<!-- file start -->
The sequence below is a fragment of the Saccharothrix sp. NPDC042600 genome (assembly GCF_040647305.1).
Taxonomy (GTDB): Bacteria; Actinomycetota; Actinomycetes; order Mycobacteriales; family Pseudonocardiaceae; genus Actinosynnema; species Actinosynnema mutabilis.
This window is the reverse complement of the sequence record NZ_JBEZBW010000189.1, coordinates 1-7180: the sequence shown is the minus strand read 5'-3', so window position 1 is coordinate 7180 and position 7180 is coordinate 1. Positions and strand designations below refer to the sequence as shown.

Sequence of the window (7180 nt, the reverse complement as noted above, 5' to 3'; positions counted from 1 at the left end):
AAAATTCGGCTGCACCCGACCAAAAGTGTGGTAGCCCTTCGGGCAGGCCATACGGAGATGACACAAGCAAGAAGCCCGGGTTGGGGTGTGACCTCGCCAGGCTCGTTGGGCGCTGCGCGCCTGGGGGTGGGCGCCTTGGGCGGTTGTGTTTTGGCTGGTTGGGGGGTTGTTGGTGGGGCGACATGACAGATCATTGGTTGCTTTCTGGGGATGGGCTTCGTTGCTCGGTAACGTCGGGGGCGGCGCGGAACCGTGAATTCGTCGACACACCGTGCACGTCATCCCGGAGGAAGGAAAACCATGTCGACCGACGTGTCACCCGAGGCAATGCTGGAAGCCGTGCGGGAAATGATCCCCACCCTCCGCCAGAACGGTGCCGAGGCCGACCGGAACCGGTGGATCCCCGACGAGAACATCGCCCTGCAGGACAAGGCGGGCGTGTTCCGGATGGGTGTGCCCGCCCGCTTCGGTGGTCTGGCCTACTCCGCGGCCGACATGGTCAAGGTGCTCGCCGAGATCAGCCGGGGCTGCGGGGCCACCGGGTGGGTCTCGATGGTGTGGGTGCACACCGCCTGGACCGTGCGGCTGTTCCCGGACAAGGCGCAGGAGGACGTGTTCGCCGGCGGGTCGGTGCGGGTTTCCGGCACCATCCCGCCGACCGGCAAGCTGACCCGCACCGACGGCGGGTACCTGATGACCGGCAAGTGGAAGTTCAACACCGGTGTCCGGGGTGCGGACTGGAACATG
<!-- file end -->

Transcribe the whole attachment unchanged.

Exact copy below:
The sequence below is a fragment of the Saccharothrix sp. NPDC042600 genome (assembly GCF_040647305.1).
Taxonomy (GTDB): Bacteria; Actinomycetota; Actinomycetes; order Mycobacteriales; family Pseudonocardiaceae; genus Actinosynnema; species Actinosynnema mutabilis.
This window is the reverse complement of the sequence record NZ_JBEZBW010000189.1, coordinates 1-7180: the sequence shown is the minus strand read 5'-3', so window position 1 is coordinate 7180 and position 7180 is coordinate 1. Positions and strand designations below refer to the sequence as shown.

Sequence of the window (7180 nt, the reverse complement as noted above, 5' to 3'; positions counted from 1 at the left end):
AAAATTCGGCTGCACCCGACCAAAAGTGTGGTAGCCCTTCGGGCAGGCCATACGGAGATGACACAAGCAAGAAGCCCGGGTTGGGGTGTGACCTCGCCAGGCTCGTTGGGCGCTGCGCGCCTGGGGGTGGGCGCCTTGGGCGGTTGTGTTTTGGCTGGTTGGGGGGTTGTTGGTGGGGCGACATGACAGATCATTGGTTGCTTTCTGGGGATGGGCTTCGTTGCTCGGTAACGTCGGGGGCGGCGCGGAACCGTGAATTCGTCGACACACCGTGCACGTCATCCCGGAGGAAGGAAAACCATGTCGACCGACGTGTCACCCGAGGCAATGCTGGAAGCCGTGCGGGAAATGATCCCCACCCTCCGCCAGAACGGTGCCGAGGCCGACCGGAACCGGTGGATCCCCGACGAGAACATCGCCCTGCAGGACAAGGCGGGCGTGTTCCGGATGGGTGTGCCCGCCCGCTTCGGTGGTCTGGCCTACTCCGCGGCCGACATGGTCAAGGTGCTCGCCGAGATCAGCCGGGGCTGCGGGGCCACCGGGTGGGTCTCGATGGTGTGGGTGCACACCGCCTGGACCGTGCGGCTGTTCCCGGACAAGGCGCAGGAGGACGTGTTCGCCGGCGGGTCGGTGCGGGTTTCCGGCACCATCCCGCCGACCGGCAAGCTGACCCGCACCGACGGCGGGTACCTGATGACCGGCAAGTGGAAGTTCAACACCGGTGTCCGGGGTGCGGACTGGAACATG